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The information below is an excerpt from a briefing paper by the Ministry of Education on the education reforms known as ‘Tomorrow’s Schools’ and the significant changes in the education system from 1988 until today. 

Read full version of Tomorrow’s Schools Review: background paper (PDF 356KB)

Read the background briefing note prepared for the Minister of Education for a review of Tomorrow’s Schools (PDF 6.7KB)

Significant education reforms | Ngā whakatikatika ā-mātauranga nui

Boards of Trustees | Ngā Poari Kaitiaki

The ‘Tomorrow’s Schools’ reforms introduced parental elected Boards of Trustees to bring parents’ input to school governance and give them a way to influence their children’s education. Boards are responsible for a range of duties including staff employment and principal appointment, use of staffing and funding, school property management, and oversight of the education of all students.

Lack of equity and diversity on Boards are key challenges and there are barriers that limit participation. These include the time commitment required, the cultural responsiveness of Board processes, and the level of knowledge needed.

Accountability | Kawenga Takohanga

The reforms set out accountability mechanisms including regular Education Review Office (ERO) reviews focusing on finance, management and curriculum. Schools are also required to produce a charter and to account to their communities on the achievement of charter objectives. Annual audited reports, Board elections, and ERO reviews were designed to support accountability for the achievement of these objectives.

Government Agencies | Ngā Tari Kāwanatanga

A number of new entities were created at the national level, some of these have since been disestablished and their functions returned to the Ministry for Education: the Special Education Service and the Parent Advocacy Council (which was intended to be a forum for parents to raise and address issues).

  • The Education Review Office (ERO) evaluates and reports on the education and care of children and young people in early childhood services and schools.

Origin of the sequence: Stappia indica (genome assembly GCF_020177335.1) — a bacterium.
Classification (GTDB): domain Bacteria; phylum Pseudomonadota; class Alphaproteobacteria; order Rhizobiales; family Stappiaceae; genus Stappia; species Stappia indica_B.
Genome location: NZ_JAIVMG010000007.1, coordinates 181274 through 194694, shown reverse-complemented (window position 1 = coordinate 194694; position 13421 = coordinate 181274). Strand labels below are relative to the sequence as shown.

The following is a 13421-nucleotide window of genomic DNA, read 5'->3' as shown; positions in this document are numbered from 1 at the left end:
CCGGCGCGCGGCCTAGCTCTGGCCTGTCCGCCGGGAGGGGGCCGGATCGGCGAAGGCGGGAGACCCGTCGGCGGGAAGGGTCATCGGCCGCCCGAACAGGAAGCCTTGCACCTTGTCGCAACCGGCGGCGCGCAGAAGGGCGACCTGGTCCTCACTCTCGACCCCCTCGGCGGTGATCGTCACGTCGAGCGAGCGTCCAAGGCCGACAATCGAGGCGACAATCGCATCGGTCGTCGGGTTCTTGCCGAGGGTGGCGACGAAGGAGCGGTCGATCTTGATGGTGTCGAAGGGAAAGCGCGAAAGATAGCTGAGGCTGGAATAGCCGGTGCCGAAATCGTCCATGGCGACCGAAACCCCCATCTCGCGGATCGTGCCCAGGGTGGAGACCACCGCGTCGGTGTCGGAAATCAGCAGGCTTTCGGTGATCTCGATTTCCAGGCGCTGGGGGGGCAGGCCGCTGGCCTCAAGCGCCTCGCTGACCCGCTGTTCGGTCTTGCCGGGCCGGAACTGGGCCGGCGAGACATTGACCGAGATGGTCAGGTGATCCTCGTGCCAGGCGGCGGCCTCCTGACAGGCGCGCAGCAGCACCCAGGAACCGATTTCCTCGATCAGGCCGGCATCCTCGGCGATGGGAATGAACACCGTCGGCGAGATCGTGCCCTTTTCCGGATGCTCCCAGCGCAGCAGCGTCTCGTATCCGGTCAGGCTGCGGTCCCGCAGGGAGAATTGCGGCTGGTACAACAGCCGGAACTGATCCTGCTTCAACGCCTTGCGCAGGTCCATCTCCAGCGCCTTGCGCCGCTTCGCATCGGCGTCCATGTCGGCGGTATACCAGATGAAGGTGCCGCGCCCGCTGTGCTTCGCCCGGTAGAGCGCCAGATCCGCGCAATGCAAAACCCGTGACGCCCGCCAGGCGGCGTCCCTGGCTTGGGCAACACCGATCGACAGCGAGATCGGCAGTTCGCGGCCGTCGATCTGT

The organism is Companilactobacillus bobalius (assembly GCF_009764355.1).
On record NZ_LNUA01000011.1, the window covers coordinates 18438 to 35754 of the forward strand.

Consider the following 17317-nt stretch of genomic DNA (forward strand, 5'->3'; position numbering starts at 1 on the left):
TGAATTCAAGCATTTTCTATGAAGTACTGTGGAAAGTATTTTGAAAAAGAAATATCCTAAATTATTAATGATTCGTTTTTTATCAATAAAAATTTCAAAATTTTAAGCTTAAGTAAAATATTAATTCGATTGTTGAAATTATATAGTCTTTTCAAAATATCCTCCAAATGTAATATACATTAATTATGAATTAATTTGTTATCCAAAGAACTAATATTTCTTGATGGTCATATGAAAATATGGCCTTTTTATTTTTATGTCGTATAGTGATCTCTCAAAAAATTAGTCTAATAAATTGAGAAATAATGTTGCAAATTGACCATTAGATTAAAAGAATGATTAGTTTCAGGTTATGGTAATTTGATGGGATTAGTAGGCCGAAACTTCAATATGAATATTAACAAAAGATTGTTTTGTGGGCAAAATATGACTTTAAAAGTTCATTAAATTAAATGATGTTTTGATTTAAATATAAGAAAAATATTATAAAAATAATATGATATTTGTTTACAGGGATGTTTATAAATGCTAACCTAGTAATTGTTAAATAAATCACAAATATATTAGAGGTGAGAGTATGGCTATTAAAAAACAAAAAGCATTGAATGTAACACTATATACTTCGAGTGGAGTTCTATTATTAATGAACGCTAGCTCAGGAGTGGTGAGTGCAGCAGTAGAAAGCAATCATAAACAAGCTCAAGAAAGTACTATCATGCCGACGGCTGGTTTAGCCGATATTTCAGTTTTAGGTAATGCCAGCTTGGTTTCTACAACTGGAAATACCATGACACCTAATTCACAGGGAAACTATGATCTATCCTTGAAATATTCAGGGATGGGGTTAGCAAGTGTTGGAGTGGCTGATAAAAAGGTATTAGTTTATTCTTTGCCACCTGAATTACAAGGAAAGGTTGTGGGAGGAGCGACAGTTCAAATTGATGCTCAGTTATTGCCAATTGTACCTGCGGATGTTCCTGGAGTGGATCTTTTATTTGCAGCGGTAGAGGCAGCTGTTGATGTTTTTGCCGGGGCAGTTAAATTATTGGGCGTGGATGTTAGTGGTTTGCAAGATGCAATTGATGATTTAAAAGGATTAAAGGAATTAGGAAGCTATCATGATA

• The New Zealand Qualifications Authority (NZQA) administers NCEA and is responsible for the quality assurance of non-university tertiary training providers.
  • The Teachers’ Registration Board (now known as the Education Council); the professional organisation for teachers responsible for the Code of Professional Responsibility and Standards for the Teaching Profession.
  • The Ministry of Education has a range of responsibilities, from providing advice to Government and administrating Votes Education and Tertiary Education, through to supporting educators and directly providing learning support services.

Inclusion of diverse learners | Te whakauru mai i ngā ākonga kanorau

Equity was one of the principles behind ‘Tomorrow’s Schools’, however it assumed this would occur through the changes introduced and through increased parental involvement.

Parents could request that their children receive instruction in te reo Māori and there was also the option of home-schooling or establishing their own school. Kura kaupapa, Māori medium schools, were recognised in the Education Act in 1989. Most Māori learners are within English medium schools, but Māori medium education increases the ability of the system to deliver for Māori learners, their families, whānau and iwi.

Learning support and disability services are provided by early learning services, schools, the Ministry, and a range of other organisations to strengthen teaching and learning for all learners. This includes the provision of targeted and specialist support. The Ministry is responsible for funding eligibility and policy settings for learning supports.